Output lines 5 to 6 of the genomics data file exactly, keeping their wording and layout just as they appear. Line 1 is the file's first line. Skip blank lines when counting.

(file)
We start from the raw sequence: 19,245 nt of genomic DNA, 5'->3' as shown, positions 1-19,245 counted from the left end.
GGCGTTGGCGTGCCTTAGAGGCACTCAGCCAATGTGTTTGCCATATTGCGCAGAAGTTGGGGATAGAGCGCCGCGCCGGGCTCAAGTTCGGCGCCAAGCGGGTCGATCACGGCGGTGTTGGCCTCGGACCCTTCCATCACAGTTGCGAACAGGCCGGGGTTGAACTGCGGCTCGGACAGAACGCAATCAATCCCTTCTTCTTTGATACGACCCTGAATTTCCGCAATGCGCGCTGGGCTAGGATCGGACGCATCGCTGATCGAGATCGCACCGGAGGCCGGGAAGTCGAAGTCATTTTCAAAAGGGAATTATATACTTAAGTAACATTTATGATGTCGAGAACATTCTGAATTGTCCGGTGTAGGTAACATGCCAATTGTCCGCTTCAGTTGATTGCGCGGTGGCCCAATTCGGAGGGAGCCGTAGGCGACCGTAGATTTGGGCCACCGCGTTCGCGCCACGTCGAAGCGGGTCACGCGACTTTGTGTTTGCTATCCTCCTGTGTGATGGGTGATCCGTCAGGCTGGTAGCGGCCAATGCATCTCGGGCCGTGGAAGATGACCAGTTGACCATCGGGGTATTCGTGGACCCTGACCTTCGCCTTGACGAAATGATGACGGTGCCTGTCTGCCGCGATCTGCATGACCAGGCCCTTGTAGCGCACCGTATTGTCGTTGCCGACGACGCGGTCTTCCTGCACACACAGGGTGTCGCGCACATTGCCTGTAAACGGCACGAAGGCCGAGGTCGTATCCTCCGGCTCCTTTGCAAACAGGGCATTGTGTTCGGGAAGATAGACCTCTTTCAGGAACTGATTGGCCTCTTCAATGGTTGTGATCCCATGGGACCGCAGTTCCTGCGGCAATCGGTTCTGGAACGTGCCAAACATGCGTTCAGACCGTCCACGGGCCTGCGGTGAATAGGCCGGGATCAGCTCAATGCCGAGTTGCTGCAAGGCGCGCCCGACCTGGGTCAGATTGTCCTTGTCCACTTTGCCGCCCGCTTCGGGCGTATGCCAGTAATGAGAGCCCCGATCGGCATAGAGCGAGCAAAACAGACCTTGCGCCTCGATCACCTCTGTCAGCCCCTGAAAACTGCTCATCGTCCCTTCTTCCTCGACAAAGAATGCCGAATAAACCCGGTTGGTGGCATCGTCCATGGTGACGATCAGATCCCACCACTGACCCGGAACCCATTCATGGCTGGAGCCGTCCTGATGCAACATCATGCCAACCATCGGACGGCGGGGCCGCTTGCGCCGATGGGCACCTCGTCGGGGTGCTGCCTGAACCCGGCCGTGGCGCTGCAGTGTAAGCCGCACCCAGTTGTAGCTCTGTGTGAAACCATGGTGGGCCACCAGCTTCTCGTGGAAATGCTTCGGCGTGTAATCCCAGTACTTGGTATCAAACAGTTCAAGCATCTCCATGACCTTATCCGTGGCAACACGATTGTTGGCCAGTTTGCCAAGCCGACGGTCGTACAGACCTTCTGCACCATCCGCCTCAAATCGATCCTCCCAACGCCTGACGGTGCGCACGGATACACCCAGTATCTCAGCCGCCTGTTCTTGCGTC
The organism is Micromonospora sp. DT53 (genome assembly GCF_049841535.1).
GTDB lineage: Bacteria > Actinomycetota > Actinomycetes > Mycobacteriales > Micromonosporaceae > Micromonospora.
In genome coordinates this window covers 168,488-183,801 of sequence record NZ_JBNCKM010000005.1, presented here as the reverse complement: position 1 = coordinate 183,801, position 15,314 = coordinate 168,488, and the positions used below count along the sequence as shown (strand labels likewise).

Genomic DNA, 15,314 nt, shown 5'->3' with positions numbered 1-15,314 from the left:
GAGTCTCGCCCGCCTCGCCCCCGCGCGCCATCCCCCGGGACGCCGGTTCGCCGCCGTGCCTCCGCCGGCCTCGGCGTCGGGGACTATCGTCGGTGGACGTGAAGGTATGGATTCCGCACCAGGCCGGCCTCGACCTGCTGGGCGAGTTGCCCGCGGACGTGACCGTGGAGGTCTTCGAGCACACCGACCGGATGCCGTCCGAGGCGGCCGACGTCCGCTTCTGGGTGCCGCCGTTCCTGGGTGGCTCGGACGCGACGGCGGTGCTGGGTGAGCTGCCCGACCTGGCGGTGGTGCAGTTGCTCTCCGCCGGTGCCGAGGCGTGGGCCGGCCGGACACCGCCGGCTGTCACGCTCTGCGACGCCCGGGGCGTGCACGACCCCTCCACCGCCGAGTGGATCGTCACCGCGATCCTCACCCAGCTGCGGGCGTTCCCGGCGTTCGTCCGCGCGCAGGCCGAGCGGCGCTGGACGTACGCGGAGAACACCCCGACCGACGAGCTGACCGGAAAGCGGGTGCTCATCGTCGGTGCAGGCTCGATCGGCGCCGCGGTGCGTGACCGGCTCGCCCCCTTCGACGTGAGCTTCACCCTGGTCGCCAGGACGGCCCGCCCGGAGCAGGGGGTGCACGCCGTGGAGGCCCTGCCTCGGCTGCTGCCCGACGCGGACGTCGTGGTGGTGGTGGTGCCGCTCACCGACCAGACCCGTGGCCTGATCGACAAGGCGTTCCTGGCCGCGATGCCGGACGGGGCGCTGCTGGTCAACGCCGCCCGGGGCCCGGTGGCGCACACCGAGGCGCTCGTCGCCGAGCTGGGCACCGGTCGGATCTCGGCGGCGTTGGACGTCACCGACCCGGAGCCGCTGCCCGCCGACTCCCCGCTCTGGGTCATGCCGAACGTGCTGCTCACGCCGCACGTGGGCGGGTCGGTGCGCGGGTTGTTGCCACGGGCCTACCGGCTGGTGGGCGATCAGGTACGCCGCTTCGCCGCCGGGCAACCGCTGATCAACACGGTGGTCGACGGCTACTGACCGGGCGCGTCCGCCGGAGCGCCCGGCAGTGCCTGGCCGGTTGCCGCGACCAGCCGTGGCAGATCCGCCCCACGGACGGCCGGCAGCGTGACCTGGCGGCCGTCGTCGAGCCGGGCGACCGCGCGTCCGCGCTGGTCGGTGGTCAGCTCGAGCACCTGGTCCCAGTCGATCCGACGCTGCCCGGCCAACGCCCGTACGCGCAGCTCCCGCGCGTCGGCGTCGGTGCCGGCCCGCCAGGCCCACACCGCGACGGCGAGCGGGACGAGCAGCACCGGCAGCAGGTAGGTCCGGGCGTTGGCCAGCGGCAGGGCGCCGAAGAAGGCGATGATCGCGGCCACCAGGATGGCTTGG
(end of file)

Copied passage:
In genome coordinates this window covers 168,488-183,801 of sequence record NZ_JBNCKM010000005.1, presented here as the reverse complement: position 1 = coordinate 183,801, position 15,314 = coordinate 168,488, and the positions used below count along the sequence as shown (strand labels likewise).

Genomic DNA, 15,314 nt, shown 5'->3' with positions numbered 1-15,314 from the left: